Some big news from Apple recently was the announcement that with iOS 8 they would be randomizing MAC addresses of devices when scanning for WiFi. We were all expecting this change as part of the iOS 8 release.

HOWEVER

Early testing by Purple WiFi and others has revealed that random MAC addresses are only generated for iPad Air, iPad Mini Retina Display, iPhone 5S, iPhone 5C, iPhone 6 and iPhone 6 Plus. Other devices are not affected even if they have been updated with iOS 8. The random MAC is never used when the phone’s screen is on i.e. not asleep and when it is associated to an AP.

A pattern of actual MAC and random MAC addresses has already been identified, so at this stage it is potentially still possible to track an individual device, regardless of whether it uses iOS 8.

So how does this affect location analytics companies?

Presence analytics allows us to track a device by its MAC address, whether the device is logged in to the WiFi or not, so we can get valuable insights into footfall and use of space within a venue. We collect anonymous data relating to devices, such as how often they have been to a venue, how long they stayed, and their location and movement.

Although it seems clear that the impact of MAC address randomization with iOS 8 has actually been very minimal, it probably won’t stay that way long.

Of course, once a user logs on to the WiFi and provides their consent, the real MAC stands up. Logging on eliminates the effect of MAC address randomization on presence analytics, meaning we can continue to provide the reports via Purple WiFi technology. Encouraging venues to get their customers to log on to the WiFi and provide consent has always been the key part of our business. It ensures that both the venue and the end user benefits from everything our product has to offer and this will continue to be our prime focus.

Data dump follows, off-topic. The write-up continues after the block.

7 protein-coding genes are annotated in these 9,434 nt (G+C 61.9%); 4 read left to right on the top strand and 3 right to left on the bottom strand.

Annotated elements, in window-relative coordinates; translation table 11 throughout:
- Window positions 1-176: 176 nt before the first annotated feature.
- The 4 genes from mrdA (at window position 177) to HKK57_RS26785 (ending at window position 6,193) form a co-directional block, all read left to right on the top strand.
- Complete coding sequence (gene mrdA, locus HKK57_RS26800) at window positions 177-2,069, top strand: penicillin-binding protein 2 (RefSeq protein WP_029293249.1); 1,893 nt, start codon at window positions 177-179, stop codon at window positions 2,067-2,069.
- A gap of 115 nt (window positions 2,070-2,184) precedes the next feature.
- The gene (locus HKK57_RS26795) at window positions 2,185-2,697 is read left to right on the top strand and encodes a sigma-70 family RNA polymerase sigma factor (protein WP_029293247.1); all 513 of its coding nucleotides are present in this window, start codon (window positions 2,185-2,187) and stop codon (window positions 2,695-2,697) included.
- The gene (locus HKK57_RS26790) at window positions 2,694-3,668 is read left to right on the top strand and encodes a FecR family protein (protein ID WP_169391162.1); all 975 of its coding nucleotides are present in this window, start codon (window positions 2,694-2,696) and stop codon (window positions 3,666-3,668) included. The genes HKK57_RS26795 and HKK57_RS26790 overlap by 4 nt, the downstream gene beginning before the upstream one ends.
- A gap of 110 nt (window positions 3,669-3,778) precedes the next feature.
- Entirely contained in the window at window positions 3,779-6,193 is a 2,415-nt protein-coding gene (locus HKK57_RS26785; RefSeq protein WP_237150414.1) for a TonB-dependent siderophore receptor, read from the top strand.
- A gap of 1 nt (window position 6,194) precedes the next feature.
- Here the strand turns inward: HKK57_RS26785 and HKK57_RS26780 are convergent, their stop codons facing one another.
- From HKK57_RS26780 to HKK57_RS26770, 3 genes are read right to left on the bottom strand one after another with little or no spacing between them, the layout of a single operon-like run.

It’s about privacy, not monetisation… right?

Apple has been telling us that the randomisation of MAC addresses was due to a concern for their customers’ privacy. However, they did not talk about this particular feature of iOS 8 during their WWDC keynote address; instead a tweet by Frederic Jacobs with a slide about MAC address randomisation most likely came out of a developer session. The slide stated that WiFi scanning behaviour in iOS 8 has been changed to use “random, locally administered MAC addresses” which “may not always be the device’s real (universal) address.”

A new Apple privacy page features an open letter from CEO Tim Cook, who writes:

“We don’t build a profile based on your email content or web browsing habits to sell to advertisers. We don’t ‘monetize’ the information you store on your iPhone or in iCloud. And we don’t read your email or your messages to get information to market to you.”

This is Apple’s party line on privacy and monetisation following the iOS 8 release, but they’ve confirmed that the much anticipated Apple watch can track users via bluetooth, iBeacons and Near Field Communication (NFC) technology as they walk around. This means that vouchers and offers can still be sent to your watch – you guessed it, this is monetisation using data from your device.

There will always be speculation and suspicion when it comes to companies like Google, Facebook and Apple. Skeptics are surmising the randomisation of MAC addresses, rather than a tightening up of privacy, is more about Apple losing business to companies who were making a good living out of providing in store heat mapping and analytics, when Apple have their own tracking technology in the iBeacon.

As for us, we couldn’t possibly comment!